Boy Scouts of America still undecided if gay people are too icky for scouting

I was a Boy Scout for a few years as a young kid. I loved it. But if I had a son today, there’s no way our family could be involved in scouting. That’s sad to me, because I think the experience is valuable — not only was it a lot of fun, but I learned life skills beyond making a fire with flint. It doesn’t seem like the people in charge of the BSA learned them though. You don’t have any honor, any integrity, any honesty if in this day and age, you can’t stand up to elements of intolerance within your organization. Quite frankly, in 2013, it doesn’t even take that much bravery for large organizations in America to take a stand for LGBT equality, making today’s non-announcement a little extra lame. Meanwhile the Girl Scouts continue to stand as models, both for girls and for other youth organizations.

4 thoughts on “Boy Scouts of America still undecided if gay people are too icky for scouting

  1. When I was walking into my local deli one day and boy scouts tried to sell me their popcorn, I pretty much told them exactly this. Sure, maybe the kids didn’t need to hear it, but I think it was for their own good. It also basically passed the torch to their parents, and I hope a conversation about equality took place afterwards.

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  2. Actually, my daughter quit Girl Scouts when at the age of 8, they thought learning how to apply makeup was a survival tactic. She was so mad, and quite frankly I’m not one to let my kids quit anything but I was totally on board this time!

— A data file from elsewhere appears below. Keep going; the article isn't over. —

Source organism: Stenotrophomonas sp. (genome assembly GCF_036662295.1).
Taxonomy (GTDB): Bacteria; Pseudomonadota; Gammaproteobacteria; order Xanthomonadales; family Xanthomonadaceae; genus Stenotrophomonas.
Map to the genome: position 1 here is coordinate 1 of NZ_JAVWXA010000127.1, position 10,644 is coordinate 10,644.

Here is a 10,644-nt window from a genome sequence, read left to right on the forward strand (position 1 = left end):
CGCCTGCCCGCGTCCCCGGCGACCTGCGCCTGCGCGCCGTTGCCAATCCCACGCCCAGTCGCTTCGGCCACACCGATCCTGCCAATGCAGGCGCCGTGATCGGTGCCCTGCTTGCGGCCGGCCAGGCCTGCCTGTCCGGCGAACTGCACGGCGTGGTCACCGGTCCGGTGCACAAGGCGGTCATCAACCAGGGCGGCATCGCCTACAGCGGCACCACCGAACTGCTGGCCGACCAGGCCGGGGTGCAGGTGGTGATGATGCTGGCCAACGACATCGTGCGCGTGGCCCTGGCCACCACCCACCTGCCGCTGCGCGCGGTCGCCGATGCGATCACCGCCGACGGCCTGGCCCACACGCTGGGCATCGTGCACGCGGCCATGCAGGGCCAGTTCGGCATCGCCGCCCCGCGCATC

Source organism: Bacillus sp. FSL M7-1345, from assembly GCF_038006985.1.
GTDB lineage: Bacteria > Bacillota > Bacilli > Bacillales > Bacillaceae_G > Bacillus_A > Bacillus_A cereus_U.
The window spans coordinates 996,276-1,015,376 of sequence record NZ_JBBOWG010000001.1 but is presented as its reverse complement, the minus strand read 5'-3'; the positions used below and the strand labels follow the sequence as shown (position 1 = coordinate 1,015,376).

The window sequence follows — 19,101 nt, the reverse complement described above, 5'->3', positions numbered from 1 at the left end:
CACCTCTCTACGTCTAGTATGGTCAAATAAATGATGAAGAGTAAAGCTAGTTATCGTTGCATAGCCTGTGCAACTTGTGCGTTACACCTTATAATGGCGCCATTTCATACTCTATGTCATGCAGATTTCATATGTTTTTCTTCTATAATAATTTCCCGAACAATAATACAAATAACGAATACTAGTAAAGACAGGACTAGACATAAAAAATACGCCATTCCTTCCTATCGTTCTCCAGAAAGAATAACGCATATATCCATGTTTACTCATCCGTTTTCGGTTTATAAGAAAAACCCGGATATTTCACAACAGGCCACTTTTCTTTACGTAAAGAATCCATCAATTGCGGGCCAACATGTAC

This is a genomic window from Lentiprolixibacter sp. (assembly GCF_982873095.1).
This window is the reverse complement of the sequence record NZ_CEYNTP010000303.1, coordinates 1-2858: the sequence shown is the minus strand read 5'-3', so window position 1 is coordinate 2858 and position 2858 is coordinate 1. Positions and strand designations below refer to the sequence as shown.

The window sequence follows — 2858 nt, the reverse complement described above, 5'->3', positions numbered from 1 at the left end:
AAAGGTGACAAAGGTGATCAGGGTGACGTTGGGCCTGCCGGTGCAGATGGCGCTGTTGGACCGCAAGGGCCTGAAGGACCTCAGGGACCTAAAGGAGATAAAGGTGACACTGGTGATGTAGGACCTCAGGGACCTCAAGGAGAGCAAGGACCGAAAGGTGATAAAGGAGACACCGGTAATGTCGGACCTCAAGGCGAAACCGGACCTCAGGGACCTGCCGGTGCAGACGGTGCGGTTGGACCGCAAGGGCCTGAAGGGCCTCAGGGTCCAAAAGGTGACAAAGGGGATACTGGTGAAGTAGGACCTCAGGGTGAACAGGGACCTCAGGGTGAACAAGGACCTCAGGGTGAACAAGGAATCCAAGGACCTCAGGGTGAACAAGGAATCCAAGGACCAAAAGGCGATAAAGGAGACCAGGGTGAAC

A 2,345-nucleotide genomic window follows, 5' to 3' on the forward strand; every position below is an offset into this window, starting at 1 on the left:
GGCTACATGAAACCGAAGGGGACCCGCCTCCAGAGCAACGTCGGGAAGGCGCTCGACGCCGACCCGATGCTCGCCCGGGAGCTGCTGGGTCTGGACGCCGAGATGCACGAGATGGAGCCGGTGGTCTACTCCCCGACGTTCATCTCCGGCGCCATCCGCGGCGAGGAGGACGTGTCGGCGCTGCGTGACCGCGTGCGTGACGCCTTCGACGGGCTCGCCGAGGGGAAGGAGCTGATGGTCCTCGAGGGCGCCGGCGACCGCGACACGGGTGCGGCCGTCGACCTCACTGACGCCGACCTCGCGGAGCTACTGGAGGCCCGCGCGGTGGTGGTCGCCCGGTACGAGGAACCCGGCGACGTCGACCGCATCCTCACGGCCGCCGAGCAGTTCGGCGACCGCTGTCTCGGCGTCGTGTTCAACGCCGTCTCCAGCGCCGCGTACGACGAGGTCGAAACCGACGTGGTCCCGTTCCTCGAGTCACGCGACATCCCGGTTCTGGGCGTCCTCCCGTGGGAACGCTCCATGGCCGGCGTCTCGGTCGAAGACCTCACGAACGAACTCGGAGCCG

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  3. Agree with everything here except the title. Sadly, I think the Boy Scouts have totally decided that gay people are too icky for scouting. In the wise words of Rush (yes, I’m a little ashamed for quoting them) “If you choose not to decide you still have made a choice.” Shame on them.

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  4. The Boy Scouts are generally comfortable with equality. It is the dinosaurs who run the central office who get a lot of Mormon money who feel kinda icky about changing things.

    Personally, I would participate with the Boy Scouts. I bought some popcorn. You can participate in something good and imperfect, while working to change those imperfections. I have a friend who returned his Eagle pin in protest. That speaks few more forcefully to those with the power to change things than people not joining Scouting ever will.

    In my day, we noted the ostensible prohibition on Atheist scouts. We had Atheist scouts anyway. *I* am an Atheist. And FWIW, after wrestling a bit, I came to interpret the law of Reverence to be that if I do not believe in God, I would not falsely profess to Its existence. Atheism, for me, is reverence. And a modern Scout can be morally straight by practicing and promoting tolerance and working within an imperfect system to improve it.

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